Exeter coach Rob Baxter has played down the revelation that his double-winning Chiefs reported a pre-tax loss of £2.26million for the financial year ending on June 30 last year, a result that contrasted vividly with the previous year’s £24.75m profit.
Prior to the influx of £14.1m for the Gallagher Premiership selling a stake in the league to CVC for £200m in December 2018, Exeter were the only top-flight club in England to consistently turn a profit.
However, the pandemic has hugely impacted their latest set of results, the Chiefs not playing any matches from March last year through to the end of June accounting sign-off date. This absence of matchday revenue contributed hugely to a £4.73m fall in turnover compared to the previous financial year.
Baxter, though, has played down its significance. Aside from being the coach that led the club to Premiership and European glory last October, a period not included in the latest financial report, he is also a director at the club and he believes that ongoing developments such as the building of a hotel at Sandy Park and a new stand at the ground should generate a serious uplift if the stadium is fully reopened to fans by the start of the 2021/22 season.
“In the current climate it’s not as worrying as it would be,” said Baxter, reacting to the cash losses at the club where the pandemic shutdown resulted in Exeter missing out on staging four home Premiership matches, a Premiership semi-final and two knockout Champions Cup matches with fans present, all fixtures that were eventually played behind closed doors when the 2019/20 season resumed last August.
Being told he wouldn't make it as a scrumhalf was one of a number of incidents that motivated @ExeterChiefs Jack Maunder's career, but they've opened up a world beyond rugby and have resulted in a best selling book
— RugbyPass (@RugbyPass) April 4, 2021
“There is no point saying any different – to be losing any money in a business is a worry. To lose that amount of money is significant. Having said that, in the current climate it’s probably pretty good. We have lost out having zero crowds, zero bar takings, reduced funding in other areas so there is an answer for it and as long as there is an answer for it you can deal with it.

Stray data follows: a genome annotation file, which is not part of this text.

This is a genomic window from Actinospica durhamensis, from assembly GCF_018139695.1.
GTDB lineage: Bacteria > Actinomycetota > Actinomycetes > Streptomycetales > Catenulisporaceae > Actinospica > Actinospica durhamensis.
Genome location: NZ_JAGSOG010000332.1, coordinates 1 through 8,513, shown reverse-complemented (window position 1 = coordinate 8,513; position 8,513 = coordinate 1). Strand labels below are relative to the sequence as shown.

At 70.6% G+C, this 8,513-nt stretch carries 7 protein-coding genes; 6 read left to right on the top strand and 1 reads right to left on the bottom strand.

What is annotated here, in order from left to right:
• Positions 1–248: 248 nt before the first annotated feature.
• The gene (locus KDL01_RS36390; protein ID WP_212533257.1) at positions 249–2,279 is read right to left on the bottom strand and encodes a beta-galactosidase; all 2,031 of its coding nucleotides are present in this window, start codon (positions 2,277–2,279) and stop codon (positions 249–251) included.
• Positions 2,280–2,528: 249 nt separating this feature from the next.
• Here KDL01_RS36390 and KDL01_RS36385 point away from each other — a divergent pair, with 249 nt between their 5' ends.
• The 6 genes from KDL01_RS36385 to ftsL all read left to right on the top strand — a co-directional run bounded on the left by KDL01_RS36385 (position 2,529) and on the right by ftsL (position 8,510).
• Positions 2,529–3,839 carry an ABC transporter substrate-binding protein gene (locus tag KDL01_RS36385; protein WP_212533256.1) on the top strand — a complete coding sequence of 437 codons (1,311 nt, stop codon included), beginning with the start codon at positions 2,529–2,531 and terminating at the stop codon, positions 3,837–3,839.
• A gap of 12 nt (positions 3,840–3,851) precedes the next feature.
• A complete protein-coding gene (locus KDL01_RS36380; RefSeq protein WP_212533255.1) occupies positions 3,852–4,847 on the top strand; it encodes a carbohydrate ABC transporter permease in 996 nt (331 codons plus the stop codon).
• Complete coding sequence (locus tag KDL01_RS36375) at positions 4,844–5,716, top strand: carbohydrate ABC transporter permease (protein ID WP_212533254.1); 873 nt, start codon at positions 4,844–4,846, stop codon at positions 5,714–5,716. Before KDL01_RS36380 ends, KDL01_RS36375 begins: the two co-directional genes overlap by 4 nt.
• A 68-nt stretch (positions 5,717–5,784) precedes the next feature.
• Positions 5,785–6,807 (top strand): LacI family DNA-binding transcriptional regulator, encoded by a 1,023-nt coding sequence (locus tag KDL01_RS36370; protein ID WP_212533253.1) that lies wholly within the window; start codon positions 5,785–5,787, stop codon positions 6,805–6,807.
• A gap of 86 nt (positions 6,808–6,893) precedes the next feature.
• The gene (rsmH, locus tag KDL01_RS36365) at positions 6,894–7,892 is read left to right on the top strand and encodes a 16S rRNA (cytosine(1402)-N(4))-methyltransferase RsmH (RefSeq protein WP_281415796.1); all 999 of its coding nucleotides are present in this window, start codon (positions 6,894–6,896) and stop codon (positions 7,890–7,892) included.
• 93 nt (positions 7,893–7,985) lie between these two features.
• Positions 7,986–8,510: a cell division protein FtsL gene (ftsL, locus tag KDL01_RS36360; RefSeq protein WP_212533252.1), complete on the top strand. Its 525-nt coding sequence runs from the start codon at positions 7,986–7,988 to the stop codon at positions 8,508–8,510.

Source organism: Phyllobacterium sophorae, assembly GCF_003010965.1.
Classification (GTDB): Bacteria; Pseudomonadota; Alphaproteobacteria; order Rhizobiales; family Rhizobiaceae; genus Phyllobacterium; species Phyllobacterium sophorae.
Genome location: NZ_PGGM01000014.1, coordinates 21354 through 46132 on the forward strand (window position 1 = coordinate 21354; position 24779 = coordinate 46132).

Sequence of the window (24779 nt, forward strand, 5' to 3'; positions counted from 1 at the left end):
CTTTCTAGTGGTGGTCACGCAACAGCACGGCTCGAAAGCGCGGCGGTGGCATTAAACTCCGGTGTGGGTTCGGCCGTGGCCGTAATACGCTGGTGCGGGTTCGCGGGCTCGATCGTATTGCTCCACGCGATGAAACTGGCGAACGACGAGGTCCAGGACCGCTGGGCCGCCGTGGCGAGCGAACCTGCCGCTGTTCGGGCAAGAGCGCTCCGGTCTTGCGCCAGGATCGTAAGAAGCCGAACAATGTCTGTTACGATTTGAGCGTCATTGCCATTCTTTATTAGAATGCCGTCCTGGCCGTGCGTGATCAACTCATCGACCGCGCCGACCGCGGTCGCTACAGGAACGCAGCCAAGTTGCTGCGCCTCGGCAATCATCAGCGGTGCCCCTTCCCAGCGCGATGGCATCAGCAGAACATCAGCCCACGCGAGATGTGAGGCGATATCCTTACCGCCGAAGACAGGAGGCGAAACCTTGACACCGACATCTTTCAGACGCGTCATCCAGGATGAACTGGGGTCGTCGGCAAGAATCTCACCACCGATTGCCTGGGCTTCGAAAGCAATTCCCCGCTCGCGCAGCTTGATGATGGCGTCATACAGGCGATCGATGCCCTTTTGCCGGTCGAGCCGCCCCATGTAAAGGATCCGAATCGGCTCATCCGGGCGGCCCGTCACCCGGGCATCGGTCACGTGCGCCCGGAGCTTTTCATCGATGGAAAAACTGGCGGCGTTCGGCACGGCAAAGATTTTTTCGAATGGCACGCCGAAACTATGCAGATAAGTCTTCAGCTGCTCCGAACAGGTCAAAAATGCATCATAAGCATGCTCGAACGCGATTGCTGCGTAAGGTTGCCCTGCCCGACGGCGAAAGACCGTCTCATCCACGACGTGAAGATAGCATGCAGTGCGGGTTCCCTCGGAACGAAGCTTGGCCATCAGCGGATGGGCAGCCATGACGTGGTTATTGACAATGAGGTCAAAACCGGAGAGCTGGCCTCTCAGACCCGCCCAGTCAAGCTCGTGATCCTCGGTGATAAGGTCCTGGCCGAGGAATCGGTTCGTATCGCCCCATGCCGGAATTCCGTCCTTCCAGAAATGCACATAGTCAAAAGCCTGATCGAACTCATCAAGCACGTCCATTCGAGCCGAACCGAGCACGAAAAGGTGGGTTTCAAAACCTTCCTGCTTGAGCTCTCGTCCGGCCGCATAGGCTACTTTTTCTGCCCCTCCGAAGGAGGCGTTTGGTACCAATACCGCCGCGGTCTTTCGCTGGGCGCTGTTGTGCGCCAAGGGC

“We are now on an improving picture over the next few months regarding Covid and this plan of stepping out of it towards sport and hospitality starting again. Sport and hospitality are our main business here, that is how we make our money. On the positive side, the hotel has moved along in a period where it wouldn’t have been able to make money.
“We’re moving on with some of the East Stand development in a period when we wouldn’t be able to make money, so some of those costs and spending etc, they are what they are. They are things we decided to do anyway and they have accelerated because of the situation. They [the losses] are worrying but they would be worrying if they become an ongoing issue rather than a one-off.
“If by the time next season starts we are at full capacity, the argument for the effect (of the pandemic) on sport longer term is relatively small. What will affect it is how long the scenario we are currently in continues. I can’t tell you that because that is the underlying factor that is going to make the difference.
“For us, if we get back to full capacity we will look to be a progressive club, we will be playing to the salary cap and probably in three years’ time, when the old salary cap is due to come back in, we will be one of the teams who will have an expectation to start paying the salary cap again.”
Looking ahead to this weekend’s behind closed doors Champions Cup quarter-final at home to Leinster, Baxter reported an encouraging injury outlook following last Saturday’s round of 16 win by Exeter over Lyon. “Very good, everyone has come through from the weekend.
“If anything we looked in need of the game time together which is great. Now we are in that stage with Jack Nowell’s recovery we have got the reins on him, we are holding him back but he is there or thereabouts as well. Alex Cuthbert is progressing well after some kind of different treatment. Things are looking pretty progressive with him, so we are currently looking on the improving side of the picture at the moment.”
Baxter, though, won’t be picking Nowell. “He would say yes (he is ready). I would say history says we would be letting him go out there and potentially hurt himself again. I would say no but that is how close he is.”
— RugbyPass (@RugbyPass) April 6, 2021
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